The story is great, but with the repetition of results was the problem. In 2012, researchers from the free University of Brussels and Cambridge University attempted to reproduce them, but failed. To obtain the same effect as in the original study came out, but when they specifically impact on the expectations of the experimenters working with the participants. The study's author, 1996 John Bar criticized the attempt to check his work and named several reasons due to which it could be unsuccessful (for example, researchers could include too many "age" words).
Washing your hands helps to wash away the guilt
Many studies claim that between moral and physical purity there is a connection. Psychologists Chen-Bo Jung and Cathy Liljenquist asked participants in his experiment to rewrite his story about the ethical or unethical deed (helping a colleague, or harmful interference with his work), and then asked them to rate the attractiveness of different products. Those who wrote about the unethical actions, valued the products related to hygiene like soap and toothpaste.
But in 2013, the Oxford scientists tried to reproduce this phenomenon on the participants from the UK, USA and India, and never failed. They claim that between moral and physical purity is no connection, but notice that the understanding of this phenomenon should carefully reconsider. Another study in 2011 also failed to reproduce these results.
Babies have an innate ability to imitate
Take almost any introduction to psychology, and you will find a story about the research of the 1970-ies, proving that people are born with the skill of imitation, accompanied by black-and-white photos of a man darting out her tongue, and the baby meet the same. But this year, a very carefully conducted study found no evidence to support this hypothesis.
Janine Osterbrock and her colleagues four times tested 106 infants aged from one week to two months. The researchers depicted various facial expressions for a minute and recorded the response of the child. This study was more comprehensive than the previous one, since it was used about a dozen different expressions and sounds. But no evidence of the hypothesis was not found. Psychologists Richard cook and Daniel Yon for this reason notice that it is more likely that people are not born with the ability to simulate, and learn it gradually.
External observation leads us to behave honestly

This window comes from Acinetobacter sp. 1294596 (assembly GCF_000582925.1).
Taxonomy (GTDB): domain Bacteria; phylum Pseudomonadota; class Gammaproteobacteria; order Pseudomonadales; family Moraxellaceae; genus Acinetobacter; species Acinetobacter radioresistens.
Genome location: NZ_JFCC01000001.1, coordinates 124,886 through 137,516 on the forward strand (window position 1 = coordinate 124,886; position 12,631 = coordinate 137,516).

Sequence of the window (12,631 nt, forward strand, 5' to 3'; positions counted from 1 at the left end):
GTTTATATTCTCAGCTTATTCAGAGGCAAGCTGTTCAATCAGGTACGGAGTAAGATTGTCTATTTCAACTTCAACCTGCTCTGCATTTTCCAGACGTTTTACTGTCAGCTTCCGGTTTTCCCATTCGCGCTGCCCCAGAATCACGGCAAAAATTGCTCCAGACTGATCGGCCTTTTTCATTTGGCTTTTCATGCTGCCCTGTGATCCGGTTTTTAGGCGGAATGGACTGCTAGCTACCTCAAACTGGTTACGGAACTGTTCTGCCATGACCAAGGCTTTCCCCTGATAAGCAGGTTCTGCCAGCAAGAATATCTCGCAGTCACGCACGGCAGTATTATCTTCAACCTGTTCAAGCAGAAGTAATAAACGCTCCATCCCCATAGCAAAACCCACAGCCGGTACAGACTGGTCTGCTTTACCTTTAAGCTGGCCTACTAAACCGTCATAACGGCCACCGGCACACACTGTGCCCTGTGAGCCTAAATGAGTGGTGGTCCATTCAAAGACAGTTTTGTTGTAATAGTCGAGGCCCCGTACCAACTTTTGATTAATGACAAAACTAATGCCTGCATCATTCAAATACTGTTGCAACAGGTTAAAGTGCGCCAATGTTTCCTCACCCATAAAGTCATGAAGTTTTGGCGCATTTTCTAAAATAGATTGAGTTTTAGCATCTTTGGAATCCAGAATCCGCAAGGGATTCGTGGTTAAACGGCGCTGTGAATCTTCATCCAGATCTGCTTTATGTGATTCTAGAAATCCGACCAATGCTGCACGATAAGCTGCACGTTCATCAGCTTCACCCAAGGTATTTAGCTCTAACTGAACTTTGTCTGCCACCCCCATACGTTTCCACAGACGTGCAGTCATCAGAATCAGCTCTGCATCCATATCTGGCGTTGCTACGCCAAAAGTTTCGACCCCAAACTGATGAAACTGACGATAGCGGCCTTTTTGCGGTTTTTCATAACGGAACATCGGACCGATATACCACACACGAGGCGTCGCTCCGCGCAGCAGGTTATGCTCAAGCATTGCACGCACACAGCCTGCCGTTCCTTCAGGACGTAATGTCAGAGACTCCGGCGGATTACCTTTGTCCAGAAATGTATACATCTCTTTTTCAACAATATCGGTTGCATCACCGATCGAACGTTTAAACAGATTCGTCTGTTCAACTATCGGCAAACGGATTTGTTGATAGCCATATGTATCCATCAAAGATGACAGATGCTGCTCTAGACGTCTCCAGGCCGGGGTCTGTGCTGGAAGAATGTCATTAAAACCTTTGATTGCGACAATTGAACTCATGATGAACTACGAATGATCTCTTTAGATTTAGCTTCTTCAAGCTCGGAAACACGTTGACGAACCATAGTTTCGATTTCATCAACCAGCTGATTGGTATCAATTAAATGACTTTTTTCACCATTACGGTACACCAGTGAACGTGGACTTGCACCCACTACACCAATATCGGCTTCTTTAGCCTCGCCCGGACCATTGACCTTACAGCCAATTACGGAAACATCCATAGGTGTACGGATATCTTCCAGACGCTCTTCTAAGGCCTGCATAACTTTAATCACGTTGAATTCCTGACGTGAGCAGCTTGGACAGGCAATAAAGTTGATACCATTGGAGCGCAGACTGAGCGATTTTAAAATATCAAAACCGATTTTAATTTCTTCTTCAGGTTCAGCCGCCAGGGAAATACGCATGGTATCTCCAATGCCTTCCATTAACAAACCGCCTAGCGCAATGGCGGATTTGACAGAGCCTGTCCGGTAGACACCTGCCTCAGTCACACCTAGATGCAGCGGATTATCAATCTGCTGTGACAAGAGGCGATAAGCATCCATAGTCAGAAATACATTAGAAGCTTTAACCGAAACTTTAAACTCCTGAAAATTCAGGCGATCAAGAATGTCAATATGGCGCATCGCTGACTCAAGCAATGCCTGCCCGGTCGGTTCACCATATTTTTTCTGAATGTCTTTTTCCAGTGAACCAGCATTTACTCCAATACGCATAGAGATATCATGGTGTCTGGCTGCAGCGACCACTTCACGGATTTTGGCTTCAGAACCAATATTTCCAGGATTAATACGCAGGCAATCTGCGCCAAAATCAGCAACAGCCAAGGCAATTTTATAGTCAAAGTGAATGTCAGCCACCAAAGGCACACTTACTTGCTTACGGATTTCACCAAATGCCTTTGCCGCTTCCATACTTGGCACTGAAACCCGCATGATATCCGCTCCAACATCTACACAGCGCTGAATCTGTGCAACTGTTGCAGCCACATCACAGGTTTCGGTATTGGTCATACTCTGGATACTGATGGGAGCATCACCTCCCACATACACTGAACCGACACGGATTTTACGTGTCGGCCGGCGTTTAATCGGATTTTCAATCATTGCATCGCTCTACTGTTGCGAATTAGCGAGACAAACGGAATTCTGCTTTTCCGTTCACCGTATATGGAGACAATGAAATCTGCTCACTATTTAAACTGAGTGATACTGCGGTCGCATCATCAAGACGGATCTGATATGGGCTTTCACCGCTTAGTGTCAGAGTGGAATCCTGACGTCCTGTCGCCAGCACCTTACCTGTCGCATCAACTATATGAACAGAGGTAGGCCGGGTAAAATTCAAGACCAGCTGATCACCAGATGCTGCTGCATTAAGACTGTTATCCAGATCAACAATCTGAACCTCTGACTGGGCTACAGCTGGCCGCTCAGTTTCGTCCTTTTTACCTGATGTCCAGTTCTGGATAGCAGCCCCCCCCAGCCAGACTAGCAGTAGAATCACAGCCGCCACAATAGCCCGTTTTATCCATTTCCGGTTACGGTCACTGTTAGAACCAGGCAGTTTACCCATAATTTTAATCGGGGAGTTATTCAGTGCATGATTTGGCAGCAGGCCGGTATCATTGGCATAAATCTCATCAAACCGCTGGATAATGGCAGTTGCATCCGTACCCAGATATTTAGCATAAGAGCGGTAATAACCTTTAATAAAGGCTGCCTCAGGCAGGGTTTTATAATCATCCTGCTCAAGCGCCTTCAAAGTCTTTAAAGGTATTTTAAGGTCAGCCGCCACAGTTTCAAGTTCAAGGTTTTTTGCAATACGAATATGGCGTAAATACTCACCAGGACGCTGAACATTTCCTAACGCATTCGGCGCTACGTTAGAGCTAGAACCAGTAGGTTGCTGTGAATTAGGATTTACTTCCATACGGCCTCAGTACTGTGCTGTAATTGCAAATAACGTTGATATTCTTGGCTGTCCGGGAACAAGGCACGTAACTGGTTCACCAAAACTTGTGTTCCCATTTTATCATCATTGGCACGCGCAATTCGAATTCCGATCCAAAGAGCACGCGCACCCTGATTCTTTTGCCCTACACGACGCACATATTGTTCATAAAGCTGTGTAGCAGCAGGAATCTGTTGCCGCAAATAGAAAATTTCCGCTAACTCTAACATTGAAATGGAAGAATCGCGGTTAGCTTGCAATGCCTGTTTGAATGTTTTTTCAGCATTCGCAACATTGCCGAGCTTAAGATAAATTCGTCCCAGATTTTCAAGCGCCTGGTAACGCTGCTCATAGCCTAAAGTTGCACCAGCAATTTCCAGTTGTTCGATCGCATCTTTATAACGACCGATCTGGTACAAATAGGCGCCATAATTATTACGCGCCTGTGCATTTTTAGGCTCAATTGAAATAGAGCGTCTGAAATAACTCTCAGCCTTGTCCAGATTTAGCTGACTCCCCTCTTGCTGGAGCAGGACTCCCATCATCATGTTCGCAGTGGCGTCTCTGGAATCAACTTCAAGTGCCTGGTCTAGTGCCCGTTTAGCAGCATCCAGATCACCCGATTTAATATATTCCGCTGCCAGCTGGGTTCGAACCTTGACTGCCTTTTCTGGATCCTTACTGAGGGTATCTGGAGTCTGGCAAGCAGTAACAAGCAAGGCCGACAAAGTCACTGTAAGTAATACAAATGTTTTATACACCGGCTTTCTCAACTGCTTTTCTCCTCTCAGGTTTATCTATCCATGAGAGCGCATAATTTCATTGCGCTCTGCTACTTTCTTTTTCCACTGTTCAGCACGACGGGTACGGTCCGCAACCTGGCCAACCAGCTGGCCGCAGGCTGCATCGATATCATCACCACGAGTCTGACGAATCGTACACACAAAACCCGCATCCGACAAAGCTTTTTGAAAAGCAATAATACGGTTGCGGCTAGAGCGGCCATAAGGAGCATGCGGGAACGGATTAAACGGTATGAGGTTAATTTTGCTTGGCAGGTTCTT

Highly influential 2006 study showed that if the wall hangs a poster with someone's eyes, people begin to behave honestly. In particular, they invested in a box to collect donations much larger amount. The police in one of the British cities then hung around the city posters with the attentive eyes, and the caption: "We are watching the criminals."
Unfortunately, to confirm the study was difficult. For example, in 2011, scientists from the University of Bamberg tested the same posters on a large group of participants (138 instead of the 48 in the original) and figured out how people promise to behave in certain social situations. No effects of "observation" they found. This year two works have compared more than 50 studies on this subject and did not find reliable evidence that someone's watchful gaze increases generosity.
The smell of oxytocin inspires trust
Oxytocin is a neurohormone produced in the brain when we hug or have sex. There is some evidence that when we smell it, we trust more people and more empathy. In the journal Nature, a study was published that after inhaling oxytocin, the participants more willing to give money to a stranger in a financial game.
However, the effect of the hormone was harder than it seemed at first. In some contexts it can inspire jealousy, and also to increase the aggression towards the partner.
And the positive effects of oxytocin has proven difficult to confirm. In 2015 researchers at Louvain University tried to replicate their own result is that the inhalation of oxytocin increases participant trust in the researcher (which he did not open the envelope containing their confidential information). The researchers concluded that about oxytocin yet, you can never be sure.
Reminders of money inspire selfishness
Money symbolizes materialism and monetary competition. These connotations so strong that when we begin to think about money, we become more selfish we are less interested in equality. So say several studies, including the work of Eugene Caruso and Kathleen Vos 2003, in which participants were asked to complete two versions of the questionnaire; one version in the background I saw vaguely a hundred dollar bill. Those who have seen the bill, subsequently more supportive of the existing political system and less sympathetic to victims or vulnerable groups.
However, in the framework of the project Many Labs Replication Project 36 laboratories in different countries have tried to reproduce this effect and found it only in one case. But another group of scientists tried to replicate the findings of Caruso and Vos on a larger number of participants, and again it did not work. Kathleen Vos in his reply stressed that for ten years 165 studies have shown the psychological effect of reminders of money, and that the result may depend on the recruitment of participants. "They say that democracy is valuable because it does not consider itself complete and perfect — and science, too, says Vos. — We need the efforts of many researchers and numerous attempts to understand how actually the world works".published
Also interesting: How thought shapes the destiny of man The point of no return